Is there a cost-disease?, or Mozart by computer

There is, of course, William Baumol’s “cost disease” thesis, which is that productivity tends to stagnate in the service sector in general and in the government sector in particular.

That is from Arnold Kling.

Consider this, from The New York Times.

Dr. Baumol, director of the C.V. Starr Center for Applied Economics at New York University, likes to explain the disease by using Mozart as an example. In the centuries since the composer’s death in 1791, playing one of his quartets for string still requires four instruments and four players and the same number of minutes. No way has ever been found to make this process more efficient, even though huge gains in industrial productivity have occurred during the same time.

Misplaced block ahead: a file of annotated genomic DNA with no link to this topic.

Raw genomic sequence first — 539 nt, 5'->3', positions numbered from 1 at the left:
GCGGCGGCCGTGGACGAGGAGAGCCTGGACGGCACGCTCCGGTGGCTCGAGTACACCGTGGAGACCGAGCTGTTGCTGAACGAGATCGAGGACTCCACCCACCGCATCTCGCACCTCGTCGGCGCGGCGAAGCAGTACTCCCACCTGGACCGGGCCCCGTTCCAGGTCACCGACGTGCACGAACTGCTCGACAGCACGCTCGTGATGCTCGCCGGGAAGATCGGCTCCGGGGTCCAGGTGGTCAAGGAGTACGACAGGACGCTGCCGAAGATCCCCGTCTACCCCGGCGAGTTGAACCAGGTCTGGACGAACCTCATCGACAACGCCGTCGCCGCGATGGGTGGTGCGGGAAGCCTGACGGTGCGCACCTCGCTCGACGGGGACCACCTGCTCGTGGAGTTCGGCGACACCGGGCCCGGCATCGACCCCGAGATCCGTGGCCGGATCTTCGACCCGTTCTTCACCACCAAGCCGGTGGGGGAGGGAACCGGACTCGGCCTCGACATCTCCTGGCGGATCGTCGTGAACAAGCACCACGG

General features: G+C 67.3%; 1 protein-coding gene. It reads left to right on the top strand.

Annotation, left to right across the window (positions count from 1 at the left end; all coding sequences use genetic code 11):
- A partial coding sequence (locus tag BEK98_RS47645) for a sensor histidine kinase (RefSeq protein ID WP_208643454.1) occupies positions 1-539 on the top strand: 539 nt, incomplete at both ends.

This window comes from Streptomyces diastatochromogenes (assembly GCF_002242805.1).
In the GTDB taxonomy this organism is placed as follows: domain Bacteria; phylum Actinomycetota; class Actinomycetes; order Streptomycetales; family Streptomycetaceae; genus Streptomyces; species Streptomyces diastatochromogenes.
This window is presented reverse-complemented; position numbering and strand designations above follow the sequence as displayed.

Now here is from the 7 November Wall Street Journal, lead article:

For more than 200 years, “The Marriage of Figaro” has been performed with a full orchestra. But when the Opera Company of Brookly stages the Mozart opera in January, the pit will be occupied by only 12 musicians – and one technician overseeing a computer program that plays all the other parts….

…Once confined to the computer sector and a few technologically savvy companies, productivity gains have spread into the nation’s vast service sector, from airports to pet stores and package deliveries.

The title of the article is “Behind Surging Productivity: The Service Sector Delivers.” Need I say more?